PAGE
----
In the coming days, we’ll put up a follow-up post presenting CRRC’s data on attitudes toward cooperation with EU and Russia in the South Caucasus countries.

Friday, August 14, 2009

Nokia's Fictional Georgia Map | Some Way to Go...

For those of you previously following our blog, you will be aware that we have a fascination with maps, and have pointed to the absence of the Caucasus in Google Maps. Recently I tried out the maps feature on my Nokia phone (one of those with a snazzy GPS). I knew that the map would be rough, but I was surprised to find that it had a major road in it that doesn't exist.


As highlighted with the arrow, there is an extension of the A302 that runs right over Tbilisi Sea. No one I have talked to ever had heard about this road being planned, and it wouldn't make much sense either: you would have to build a bridge of nearly 2 km across the waters, when the M27 bypass in the north works perfectly well.

Highlighting this issue to Nokia was complicated. The websites hide themselves behind automated replies; Navtech (the company that supplies the maps and has a feedback mechanism) also gives an automated reply that indicates that map updates are determined by Nokia. Eventually, I did get through on Nokia's new online platform, Ovi.com, where I did get a friendly response and a promise that they would forward the information. Let's see.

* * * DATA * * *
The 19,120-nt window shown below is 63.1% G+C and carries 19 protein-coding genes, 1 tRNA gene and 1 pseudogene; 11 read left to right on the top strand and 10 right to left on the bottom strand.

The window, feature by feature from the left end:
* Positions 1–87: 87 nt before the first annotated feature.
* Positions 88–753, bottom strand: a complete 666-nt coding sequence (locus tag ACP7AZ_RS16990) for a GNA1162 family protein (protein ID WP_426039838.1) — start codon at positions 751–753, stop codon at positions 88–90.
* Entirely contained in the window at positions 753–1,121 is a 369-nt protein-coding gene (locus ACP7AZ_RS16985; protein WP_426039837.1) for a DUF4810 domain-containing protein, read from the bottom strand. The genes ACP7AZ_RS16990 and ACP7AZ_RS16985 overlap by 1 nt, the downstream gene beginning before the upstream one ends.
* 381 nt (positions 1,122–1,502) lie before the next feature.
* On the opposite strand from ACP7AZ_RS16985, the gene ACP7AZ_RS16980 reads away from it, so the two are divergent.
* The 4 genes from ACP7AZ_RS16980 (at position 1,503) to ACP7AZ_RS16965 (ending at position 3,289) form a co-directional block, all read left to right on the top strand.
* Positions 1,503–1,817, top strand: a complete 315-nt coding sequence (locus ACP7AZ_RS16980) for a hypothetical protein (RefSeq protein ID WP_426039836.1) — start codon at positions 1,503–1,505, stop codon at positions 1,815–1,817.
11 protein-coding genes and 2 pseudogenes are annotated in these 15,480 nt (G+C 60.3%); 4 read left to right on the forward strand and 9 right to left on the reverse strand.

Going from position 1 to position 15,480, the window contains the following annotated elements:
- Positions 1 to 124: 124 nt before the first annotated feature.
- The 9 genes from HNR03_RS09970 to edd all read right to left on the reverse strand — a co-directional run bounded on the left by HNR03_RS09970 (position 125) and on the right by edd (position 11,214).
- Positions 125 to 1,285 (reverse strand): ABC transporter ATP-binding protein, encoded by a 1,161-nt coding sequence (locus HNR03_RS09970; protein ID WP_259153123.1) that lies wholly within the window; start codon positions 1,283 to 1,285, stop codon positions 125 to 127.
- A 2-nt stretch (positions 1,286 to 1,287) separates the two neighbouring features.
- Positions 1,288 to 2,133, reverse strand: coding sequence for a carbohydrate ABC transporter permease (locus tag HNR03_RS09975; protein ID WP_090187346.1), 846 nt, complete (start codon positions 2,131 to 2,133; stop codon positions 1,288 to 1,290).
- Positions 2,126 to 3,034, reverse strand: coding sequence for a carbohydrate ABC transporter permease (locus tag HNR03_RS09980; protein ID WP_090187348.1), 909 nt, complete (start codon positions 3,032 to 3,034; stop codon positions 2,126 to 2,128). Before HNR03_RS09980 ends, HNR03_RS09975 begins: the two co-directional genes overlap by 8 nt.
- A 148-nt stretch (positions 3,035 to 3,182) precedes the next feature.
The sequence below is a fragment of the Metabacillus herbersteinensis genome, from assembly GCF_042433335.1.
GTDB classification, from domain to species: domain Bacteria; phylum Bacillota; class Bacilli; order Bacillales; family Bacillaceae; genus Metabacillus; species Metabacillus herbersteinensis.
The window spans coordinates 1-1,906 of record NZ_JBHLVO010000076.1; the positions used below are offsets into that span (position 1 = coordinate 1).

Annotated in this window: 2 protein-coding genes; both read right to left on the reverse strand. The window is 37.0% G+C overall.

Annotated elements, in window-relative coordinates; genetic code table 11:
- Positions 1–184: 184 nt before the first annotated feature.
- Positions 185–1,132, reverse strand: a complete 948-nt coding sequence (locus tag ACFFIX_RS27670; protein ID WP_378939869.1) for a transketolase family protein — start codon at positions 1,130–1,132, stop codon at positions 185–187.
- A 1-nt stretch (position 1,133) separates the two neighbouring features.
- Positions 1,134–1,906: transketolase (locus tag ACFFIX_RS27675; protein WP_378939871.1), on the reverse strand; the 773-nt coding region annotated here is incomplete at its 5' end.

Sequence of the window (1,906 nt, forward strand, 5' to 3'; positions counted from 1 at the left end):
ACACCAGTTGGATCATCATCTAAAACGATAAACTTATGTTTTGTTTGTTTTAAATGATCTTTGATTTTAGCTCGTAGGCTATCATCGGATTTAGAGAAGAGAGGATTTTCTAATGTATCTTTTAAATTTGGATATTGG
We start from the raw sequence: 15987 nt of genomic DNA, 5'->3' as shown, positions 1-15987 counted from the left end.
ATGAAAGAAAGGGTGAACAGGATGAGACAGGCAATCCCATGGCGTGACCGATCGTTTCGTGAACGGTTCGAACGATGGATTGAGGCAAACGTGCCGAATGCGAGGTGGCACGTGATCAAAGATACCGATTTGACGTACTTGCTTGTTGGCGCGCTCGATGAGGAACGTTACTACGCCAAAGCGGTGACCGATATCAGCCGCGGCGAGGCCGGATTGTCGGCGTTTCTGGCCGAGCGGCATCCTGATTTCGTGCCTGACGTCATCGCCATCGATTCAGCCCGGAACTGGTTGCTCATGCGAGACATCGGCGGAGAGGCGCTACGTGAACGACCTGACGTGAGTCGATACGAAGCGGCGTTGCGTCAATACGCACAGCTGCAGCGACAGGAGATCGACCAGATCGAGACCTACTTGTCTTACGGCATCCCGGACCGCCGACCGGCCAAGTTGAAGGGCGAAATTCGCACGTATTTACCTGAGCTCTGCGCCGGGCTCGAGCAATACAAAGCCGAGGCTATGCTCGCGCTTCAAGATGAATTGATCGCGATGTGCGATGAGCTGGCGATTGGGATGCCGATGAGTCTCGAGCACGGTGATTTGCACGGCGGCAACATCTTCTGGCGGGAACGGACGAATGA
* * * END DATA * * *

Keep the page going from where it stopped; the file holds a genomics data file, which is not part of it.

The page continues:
Now if that sounds like a lot of effort, it's partially because we think that better maps could make a huge difference. Imagine citizens sending in SMSes if certain public services don't deliver (electricity, water, garbage collection). And imagine if everybody could look at that map. We would instantly know where real problems are.

Where accountability is still developing, mobile devices could provide critical solutions. But for that, the maps would have to get a lot better -- and that's true for Google maps as well.

Tuesday, August 11, 2009

Russian Public Opinion on the August 2008 Conflict -- A Year Later

On August 4, the Levada Center, an independent Moscow-based public opinion polling organization, released the results of its survey of Russians’ attitudes toward last year’s conflict with Georgia. There are few surprises: the beliefs of most Russians continue to align with Moscow’s official version. The great majority of respondents see either Georgian or Western (especially US) provocation as the cause for the war, and Russia’s role as essentially reactive, aimed at keeping peace and stability in its near abroad.

However, compared with the results from the Levada Center’s September 2008 survey (you can read that, and our analysis, here), there has been some shift in attitudes. Last year, 40% of Russians thought that their country’s recognition of South Ossetia and Abkhazia as independent would benefit Russia. Now, a year later, with Russia and Nicaragua still alone in their recognition of the breakaway regions, 29% of Russians think this has benefited Russia (but still only 15% think this action was actually harmful for the country).